In order to get a serious bang for your buck, but mostly depending on your willingness, I would suggest joining the Peace Corps upon retirement. This would allow you to volunteer, help foreign countries meet their needs, and make a great name for the USA. You will make an impact on both a global and local level. I know I will join up when I hit that point in my life.



Old Comedian line "Don't applaud, just throw money" a little cynical I think and that's the way I feel about "Mike's" comment.

Personally, I think personal involvement beats money 3-1.

Why? Because you care enough and believe enough to put yourself on the line and not just a check. If there aren't any opportunities in your community, spread your wings and try the county or state level.

You can make a difference, if you really want to.

Ken Pirok

You can run for a local office yourself. It that's too much, then you can volunteer by joining a local board or commission. Nearly every municipality has a zoning board, a convention and visitors bureau, a cable commission, a library board, a PTA, and a plethora of specific, targeted citizen advisory boards. Sometimes they just can't get enough volunteers for these.

Max Harcourt

It depends on how much you make at your day job.

Matt Metcalf

Let's not forget the economics of the issue: different charities and service organizations put a different value on an hour of labor. For some, a scarcity of labor (volunteers) may cause the value of labor to be higher, while others may have plenty of labor but be short of cash. It also depends on Jim's price for labor (i.e., if he's making minimum wage, donating an hour's pay isn't going to do much, but if he makes $100/hour, it could provide great benefit to a non-profit).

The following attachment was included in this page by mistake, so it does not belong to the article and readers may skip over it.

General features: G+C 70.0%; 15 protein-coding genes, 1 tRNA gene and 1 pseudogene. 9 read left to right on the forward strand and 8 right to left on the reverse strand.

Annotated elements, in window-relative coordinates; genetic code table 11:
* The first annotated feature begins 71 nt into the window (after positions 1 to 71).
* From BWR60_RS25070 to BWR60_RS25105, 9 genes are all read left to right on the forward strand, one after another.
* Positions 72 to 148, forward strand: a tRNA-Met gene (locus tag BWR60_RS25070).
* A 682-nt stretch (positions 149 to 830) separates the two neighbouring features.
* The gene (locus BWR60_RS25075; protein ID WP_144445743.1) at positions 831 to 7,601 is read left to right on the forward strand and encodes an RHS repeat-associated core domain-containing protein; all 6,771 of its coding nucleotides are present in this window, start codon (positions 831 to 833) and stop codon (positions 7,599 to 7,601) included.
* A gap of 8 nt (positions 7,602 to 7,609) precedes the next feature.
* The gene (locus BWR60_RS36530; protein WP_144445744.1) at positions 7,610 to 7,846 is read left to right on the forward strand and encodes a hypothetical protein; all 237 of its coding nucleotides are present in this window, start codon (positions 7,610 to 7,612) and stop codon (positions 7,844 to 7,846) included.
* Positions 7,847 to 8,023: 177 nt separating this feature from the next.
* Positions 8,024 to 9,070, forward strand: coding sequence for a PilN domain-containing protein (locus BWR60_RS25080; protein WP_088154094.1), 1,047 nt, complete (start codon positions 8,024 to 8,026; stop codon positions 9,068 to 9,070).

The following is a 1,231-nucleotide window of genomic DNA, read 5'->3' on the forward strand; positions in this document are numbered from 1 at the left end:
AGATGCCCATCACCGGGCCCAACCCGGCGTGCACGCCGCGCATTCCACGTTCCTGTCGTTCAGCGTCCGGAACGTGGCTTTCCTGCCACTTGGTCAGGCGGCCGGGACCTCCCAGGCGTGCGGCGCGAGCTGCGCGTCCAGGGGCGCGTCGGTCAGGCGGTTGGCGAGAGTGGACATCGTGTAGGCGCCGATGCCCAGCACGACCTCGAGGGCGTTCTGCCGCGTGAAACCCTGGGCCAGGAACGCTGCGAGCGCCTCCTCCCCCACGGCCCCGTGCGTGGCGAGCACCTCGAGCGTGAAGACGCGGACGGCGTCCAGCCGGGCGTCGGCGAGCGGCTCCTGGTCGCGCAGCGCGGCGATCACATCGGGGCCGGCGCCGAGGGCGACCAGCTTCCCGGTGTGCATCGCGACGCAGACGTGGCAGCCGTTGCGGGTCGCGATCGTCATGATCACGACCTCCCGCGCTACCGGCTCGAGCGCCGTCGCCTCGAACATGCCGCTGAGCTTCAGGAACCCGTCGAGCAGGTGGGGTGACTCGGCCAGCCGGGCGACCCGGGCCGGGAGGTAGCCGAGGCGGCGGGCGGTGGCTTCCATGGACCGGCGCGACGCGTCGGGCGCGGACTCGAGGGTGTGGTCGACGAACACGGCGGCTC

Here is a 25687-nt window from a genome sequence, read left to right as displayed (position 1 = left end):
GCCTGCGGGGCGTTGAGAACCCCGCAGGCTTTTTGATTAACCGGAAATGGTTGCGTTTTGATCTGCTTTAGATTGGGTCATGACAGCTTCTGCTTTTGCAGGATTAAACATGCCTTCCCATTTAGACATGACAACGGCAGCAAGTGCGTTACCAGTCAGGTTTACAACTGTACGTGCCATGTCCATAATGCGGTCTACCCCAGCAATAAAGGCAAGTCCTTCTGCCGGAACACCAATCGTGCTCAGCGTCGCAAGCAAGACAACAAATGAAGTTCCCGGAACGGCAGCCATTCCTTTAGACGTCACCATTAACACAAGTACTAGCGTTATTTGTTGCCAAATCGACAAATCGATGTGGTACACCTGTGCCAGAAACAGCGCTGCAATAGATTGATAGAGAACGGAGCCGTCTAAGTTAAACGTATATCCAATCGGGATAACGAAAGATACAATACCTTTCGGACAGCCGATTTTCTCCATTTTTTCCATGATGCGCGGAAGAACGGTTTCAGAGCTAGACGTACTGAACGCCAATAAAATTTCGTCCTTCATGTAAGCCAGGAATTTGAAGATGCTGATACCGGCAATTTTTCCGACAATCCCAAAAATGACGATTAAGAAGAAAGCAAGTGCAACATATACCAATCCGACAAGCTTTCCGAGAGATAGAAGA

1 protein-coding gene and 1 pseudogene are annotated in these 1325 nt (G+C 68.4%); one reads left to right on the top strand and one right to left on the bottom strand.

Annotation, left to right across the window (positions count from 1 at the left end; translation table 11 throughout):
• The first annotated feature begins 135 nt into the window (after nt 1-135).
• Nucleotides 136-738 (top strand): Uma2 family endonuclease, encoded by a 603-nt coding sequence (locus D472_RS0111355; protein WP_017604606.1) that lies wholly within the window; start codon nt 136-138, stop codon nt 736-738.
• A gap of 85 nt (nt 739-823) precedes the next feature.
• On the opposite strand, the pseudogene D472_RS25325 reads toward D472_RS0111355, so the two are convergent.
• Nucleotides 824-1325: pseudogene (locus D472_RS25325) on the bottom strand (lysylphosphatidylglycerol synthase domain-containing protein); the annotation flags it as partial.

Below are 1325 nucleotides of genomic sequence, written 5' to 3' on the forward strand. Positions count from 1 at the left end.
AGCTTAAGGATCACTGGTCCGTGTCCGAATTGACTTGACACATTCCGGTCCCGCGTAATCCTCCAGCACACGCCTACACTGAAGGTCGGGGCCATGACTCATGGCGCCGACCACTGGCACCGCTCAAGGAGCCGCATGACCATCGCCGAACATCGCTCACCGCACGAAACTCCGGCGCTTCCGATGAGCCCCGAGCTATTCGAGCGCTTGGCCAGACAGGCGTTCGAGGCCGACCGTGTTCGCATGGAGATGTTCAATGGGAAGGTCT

I just want to note that many people who are quite productive at work are being paid a salary, not hourly. So an extra hour of their time at work does not generate any additional money to donate. Therefore, if you are salaried, the volunteer vs. work more decision is quite different.


A lawyer asked a similar question of Jesus: "Who is my neighbor?"

I noticed some things in the telling of the parable that struck me....

1) You will have a compassion for someone in need, and that will drive your to help them (assuming you don't harden your heart). The good Samaritan had compassion on the victim...and helped him. So, if I will help those I have compassoin on...and you will help those YOU have compassion on, I have a feeling God will get it all done.

2) The Samaritan was involved both personally and monetarily. It's easy (and needful!) to send money to charities, etc. But it is also important to be involved yourself.